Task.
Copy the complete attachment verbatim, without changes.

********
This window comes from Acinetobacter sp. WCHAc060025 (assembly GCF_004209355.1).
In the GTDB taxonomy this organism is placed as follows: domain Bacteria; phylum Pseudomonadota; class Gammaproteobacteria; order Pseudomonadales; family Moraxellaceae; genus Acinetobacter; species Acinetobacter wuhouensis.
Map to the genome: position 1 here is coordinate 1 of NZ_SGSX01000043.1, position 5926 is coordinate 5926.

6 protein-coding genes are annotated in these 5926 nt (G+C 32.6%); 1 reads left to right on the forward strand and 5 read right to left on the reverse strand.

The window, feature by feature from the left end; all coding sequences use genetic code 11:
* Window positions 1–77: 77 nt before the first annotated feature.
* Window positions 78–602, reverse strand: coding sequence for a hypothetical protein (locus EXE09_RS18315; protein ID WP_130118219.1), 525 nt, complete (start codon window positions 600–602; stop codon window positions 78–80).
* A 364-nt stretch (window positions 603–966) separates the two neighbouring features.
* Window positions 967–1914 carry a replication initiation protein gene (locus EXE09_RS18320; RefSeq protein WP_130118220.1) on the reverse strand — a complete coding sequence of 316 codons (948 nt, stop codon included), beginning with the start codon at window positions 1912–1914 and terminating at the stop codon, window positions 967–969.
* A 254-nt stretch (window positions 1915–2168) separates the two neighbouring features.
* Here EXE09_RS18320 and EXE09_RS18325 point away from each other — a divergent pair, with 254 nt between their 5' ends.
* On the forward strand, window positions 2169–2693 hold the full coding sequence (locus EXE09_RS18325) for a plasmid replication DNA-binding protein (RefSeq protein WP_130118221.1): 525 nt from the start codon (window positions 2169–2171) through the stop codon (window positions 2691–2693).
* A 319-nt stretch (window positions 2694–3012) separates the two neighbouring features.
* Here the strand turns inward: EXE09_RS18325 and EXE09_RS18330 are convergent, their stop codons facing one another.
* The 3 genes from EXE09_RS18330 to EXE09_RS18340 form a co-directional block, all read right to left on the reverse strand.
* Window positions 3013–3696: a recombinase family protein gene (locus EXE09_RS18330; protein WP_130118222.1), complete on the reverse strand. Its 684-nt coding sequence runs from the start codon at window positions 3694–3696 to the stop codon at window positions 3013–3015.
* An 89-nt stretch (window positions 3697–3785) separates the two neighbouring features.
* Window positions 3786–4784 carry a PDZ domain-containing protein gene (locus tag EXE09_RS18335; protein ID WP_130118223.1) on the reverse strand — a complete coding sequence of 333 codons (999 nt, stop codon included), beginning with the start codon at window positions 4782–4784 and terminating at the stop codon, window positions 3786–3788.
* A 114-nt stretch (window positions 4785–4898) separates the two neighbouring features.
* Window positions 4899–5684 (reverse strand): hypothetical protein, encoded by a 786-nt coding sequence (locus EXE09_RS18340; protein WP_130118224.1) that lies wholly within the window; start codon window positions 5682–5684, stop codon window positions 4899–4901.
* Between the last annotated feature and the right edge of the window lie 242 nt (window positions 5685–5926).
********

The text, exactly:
This window comes from Acinetobacter sp. WCHAc060025 (assembly GCF_004209355.1).
In the GTDB taxonomy this organism is placed as follows: domain Bacteria; phylum Pseudomonadota; class Gammaproteobacteria; order Pseudomonadales; family Moraxellaceae; genus Acinetobacter; species Acinetobacter wuhouensis.
Map to the genome: position 1 here is coordinate 1 of NZ_SGSX01000043.1, position 5926 is coordinate 5926.

6 protein-coding genes are annotated in these 5926 nt (G+C 32.6%); 1 reads left to right on the forward strand and 5 read right to left on the reverse strand.

The window, feature by feature from the left end; all coding sequences use genetic code 11:
* Window positions 1–77: 77 nt before the first annotated feature.
* Window positions 78–602, reverse strand: coding sequence for a hypothetical protein (locus EXE09_RS18315; protein ID WP_130118219.1), 525 nt, complete (start codon window positions 600–602; stop codon window positions 78–80).
* A 364-nt stretch (window positions 603–966) separates the two neighbouring features.
* Window positions 967–1914 carry a replication initiation protein gene (locus EXE09_RS18320; RefSeq protein WP_130118220.1) on the reverse strand — a complete coding sequence of 316 codons (948 nt, stop codon included), beginning with the start codon at window positions 1912–1914 and terminating at the stop codon, window positions 967–969.
* A 254-nt stretch (window positions 1915–2168) separates the two neighbouring features.
* Here EXE09_RS18320 and EXE09_RS18325 point away from each other — a divergent pair, with 254 nt between their 5' ends.
* On the forward strand, window positions 2169–2693 hold the full coding sequence (locus EXE09_RS18325) for a plasmid replication DNA-binding protein (RefSeq protein WP_130118221.1): 525 nt from the start codon (window positions 2169–2171) through the stop codon (window positions 2691–2693).
* A 319-nt stretch (window positions 2694–3012) separates the two neighbouring features.
* Here the strand turns inward: EXE09_RS18325 and EXE09_RS18330 are convergent, their stop codons facing one another.
* The 3 genes from EXE09_RS18330 to EXE09_RS18340 form a co-directional block, all read right to left on the reverse strand.
* Window positions 3013–3696: a recombinase family protein gene (locus EXE09_RS18330; protein WP_130118222.1), complete on the reverse strand. Its 684-nt coding sequence runs from the start codon at window positions 3694–3696 to the stop codon at window positions 3013–3015.
* An 89-nt stretch (window positions 3697–3785) separates the two neighbouring features.
* Window positions 3786–4784 carry a PDZ domain-containing protein gene (locus tag EXE09_RS18335; protein ID WP_130118223.1) on the reverse strand — a complete coding sequence of 333 codons (999 nt, stop codon included), beginning with the start codon at window positions 4782–4784 and terminating at the stop codon, window positions 3786–3788.
* A 114-nt stretch (window positions 4785–4898) separates the two neighbouring features.
* Window positions 4899–5684 (reverse strand): hypothetical protein, encoded by a 786-nt coding sequence (locus EXE09_RS18340; protein WP_130118224.1) that lies wholly within the window; start codon window positions 5682–5684, stop codon window positions 4899–4901.
* Between the last annotated feature and the right edge of the window lie 242 nt (window positions 5685–5926).